Dr. Kirtland C. Peterson—“Cat” to his friends and colleagues—feeds his left brain with science, his right brain with the rich feast of fiction, including SF and fantasy. Among his life’s highlights are sitting in the pilot’s seat of a shuttle prepping for launch at the Kennedy Space Center, and accepting Brannon Braga’s invitation to pitch Star Trek scripts at Paramount in LA. Recently finished The Hobbit (read most marvelously by Rob Inglis), Ursula K. Le Guin’s A Wave in the Mind: Talks & Essays on The Writer, The Reader & The Imagination, and Alice Munro’s The View from Castle Rock. Just started J.R.R. Tolkein’s The Monsters and the Critics and Other Essays.

Luke M
1. lmelior
Nuclear reactions generate the electricity required.
That's the real trick, isn't it? President Obama's seeming friendliness towards nuclear power is very promising, but nuclear power in space remains a political problem, if not a technological one. Maybe since the Russians are full speed ahead on their own nuclear powered spacecraft, it'll push those crotchety guys in DC towards allowing it.

I wish I could claim insider information, but alas, I am too low on the totem pole. I do hope we get it though. By the way, I know it's wrong all the way up to the AFP article, but it's Orbital Sciences.
Dr. Kirtland C Peterson
2. catsongs
lmelior—good points!

I too hope the "crotchety guys in DC" keep us in the game!


Someone from the Tor Universe sent me a marvelous video of a different, cutting-edge rocket propulsion technology.

Whoever you are: THANKS!

Mike Conley
3. NomadUK
It's not a matter of some crotchety guys in DC allowing it, it's a matter of negotiating within the framework of the Outer Space Treaty, or the Treaty on Principles Governing the Activities of States in the Exploration and Use of Outer Space, including the Moon and Other Celestial Bodies, 1967. This treaty explicitly prohibits the installation of nuclear weapons in space or Earth orbit, and one could argue that a nuclear-powered spacecraft might fit within that definition.

The best approach would be to make the effort an international one, so that nobody feels the need to object.
4. NickD
Hello Dr. Peterson,
sorry, but I cannot find your email to contact you.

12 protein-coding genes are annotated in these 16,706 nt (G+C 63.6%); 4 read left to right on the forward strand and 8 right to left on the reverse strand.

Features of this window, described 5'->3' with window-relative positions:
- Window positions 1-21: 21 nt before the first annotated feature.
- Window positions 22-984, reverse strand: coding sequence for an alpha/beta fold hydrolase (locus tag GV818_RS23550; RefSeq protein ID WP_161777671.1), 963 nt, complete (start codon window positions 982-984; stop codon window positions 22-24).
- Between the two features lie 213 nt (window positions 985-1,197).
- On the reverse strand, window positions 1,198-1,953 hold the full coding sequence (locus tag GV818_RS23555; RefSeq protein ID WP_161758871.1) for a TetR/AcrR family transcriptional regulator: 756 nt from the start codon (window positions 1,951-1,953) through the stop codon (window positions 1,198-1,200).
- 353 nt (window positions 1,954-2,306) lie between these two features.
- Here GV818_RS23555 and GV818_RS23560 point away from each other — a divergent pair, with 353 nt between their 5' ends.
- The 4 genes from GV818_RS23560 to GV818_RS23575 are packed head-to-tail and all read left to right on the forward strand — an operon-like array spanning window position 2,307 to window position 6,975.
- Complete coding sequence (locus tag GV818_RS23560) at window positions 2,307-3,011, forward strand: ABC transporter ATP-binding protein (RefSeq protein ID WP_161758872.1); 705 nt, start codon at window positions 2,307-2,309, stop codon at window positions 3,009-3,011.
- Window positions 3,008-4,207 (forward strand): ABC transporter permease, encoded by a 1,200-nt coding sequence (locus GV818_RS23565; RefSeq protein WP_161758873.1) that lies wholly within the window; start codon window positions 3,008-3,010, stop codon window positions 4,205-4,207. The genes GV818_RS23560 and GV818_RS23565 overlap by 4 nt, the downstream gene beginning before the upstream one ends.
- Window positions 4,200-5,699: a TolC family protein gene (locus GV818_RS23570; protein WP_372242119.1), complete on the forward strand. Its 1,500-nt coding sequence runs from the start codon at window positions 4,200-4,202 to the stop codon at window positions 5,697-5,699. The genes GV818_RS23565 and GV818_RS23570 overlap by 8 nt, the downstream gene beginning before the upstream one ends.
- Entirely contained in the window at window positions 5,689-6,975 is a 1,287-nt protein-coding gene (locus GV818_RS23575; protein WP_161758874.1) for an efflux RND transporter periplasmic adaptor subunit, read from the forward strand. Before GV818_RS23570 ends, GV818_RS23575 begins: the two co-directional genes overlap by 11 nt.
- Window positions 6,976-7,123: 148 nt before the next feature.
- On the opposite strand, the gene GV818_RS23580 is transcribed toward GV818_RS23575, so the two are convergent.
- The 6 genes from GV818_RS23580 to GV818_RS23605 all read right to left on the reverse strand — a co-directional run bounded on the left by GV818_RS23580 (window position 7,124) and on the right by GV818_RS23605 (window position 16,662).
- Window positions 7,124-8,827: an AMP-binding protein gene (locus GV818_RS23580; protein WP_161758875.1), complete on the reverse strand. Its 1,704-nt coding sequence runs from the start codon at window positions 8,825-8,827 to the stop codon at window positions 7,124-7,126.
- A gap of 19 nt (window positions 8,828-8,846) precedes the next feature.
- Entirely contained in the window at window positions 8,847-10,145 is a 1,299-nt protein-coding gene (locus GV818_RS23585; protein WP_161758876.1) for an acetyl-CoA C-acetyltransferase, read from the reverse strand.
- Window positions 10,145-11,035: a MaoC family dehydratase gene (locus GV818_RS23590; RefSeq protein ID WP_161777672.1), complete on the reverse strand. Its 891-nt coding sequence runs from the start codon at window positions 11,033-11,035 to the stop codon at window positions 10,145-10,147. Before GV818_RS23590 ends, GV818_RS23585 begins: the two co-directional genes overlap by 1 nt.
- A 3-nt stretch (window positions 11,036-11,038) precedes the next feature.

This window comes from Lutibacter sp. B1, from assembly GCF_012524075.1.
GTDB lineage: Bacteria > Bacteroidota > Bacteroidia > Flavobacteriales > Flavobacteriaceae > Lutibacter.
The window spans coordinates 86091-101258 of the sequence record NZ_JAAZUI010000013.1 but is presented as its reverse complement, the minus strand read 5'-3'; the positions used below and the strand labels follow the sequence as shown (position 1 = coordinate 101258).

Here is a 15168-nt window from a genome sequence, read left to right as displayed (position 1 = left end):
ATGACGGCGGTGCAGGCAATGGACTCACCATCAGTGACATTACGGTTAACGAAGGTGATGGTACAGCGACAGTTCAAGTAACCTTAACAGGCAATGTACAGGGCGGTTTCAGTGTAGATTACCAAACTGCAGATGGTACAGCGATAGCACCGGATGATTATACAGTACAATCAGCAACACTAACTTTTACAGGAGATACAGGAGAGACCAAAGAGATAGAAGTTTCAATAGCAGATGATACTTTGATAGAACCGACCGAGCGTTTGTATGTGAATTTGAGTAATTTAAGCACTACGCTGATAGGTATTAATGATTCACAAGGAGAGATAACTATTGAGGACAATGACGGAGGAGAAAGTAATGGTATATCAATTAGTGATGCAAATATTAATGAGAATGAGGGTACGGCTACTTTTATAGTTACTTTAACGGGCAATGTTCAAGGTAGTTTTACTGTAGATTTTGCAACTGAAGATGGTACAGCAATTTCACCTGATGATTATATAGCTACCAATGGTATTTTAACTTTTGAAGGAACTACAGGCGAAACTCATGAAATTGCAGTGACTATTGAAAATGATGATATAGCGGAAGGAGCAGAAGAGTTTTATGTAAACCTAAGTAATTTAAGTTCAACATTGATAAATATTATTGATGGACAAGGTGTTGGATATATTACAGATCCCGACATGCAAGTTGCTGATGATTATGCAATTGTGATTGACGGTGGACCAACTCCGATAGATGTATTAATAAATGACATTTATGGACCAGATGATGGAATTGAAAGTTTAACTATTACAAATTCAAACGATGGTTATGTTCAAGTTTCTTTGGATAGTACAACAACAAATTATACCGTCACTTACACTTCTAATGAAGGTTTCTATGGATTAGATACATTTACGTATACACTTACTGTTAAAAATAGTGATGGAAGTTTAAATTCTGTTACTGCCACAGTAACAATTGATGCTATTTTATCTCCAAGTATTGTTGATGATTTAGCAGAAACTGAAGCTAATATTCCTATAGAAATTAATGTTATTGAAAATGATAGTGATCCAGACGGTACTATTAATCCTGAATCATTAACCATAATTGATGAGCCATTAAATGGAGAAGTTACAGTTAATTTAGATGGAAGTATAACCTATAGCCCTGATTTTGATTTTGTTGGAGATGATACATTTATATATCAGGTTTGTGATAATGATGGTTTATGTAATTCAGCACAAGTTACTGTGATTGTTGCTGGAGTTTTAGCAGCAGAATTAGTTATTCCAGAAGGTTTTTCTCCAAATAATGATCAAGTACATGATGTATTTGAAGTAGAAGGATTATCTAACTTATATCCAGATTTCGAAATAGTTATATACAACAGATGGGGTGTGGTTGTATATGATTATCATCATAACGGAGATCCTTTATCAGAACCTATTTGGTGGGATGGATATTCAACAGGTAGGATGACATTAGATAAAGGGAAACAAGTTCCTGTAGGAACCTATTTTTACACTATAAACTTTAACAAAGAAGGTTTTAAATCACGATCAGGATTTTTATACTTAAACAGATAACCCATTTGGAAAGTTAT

About the VASIMR screenshots you asked for: - these are taken by me from Orbiter using my first VASIMR craft model. Actually this craft is not close to real project, because in time I've made it I had no enough data about it.
Screenshots here: (only screenshot section)
was taken by me and by CurlSnout from Orbiter, using my USS Bekuo model. You can use them freely.
If you have more questions or need more help, you can write at my email ( Please provide your email, where I can answer.
Best regards,
Nikolay Dimitrov
Dr. Kirtland C Peterson
5. catsongs

Thanks for your thoughts!

For anyone interested, from Wikipedia...

The Outer Space Treaty represents the basic legal framework of international space law. Among its principles, it bars States Parties to the Treaty from placing nuclear weapons or any other weapons of mass destruction in orbit of Earth, installing them on the Moon or any other celestial body, or to otherwise station them in outer space. It exclusively limits the use of the Moon and other celestial bodies to peaceful purposes and expressly prohibits their use for testing weapons of any kind, conducting military maneuvers, or establishing military bases, installations, and fortifications (Art.IV). However, the Treaty does not prohibit the placement of conventional weapons in orbit. The treaty also states that the exploration of outer space shall be done to benefit all countries and shall be free for exploration and use by all States.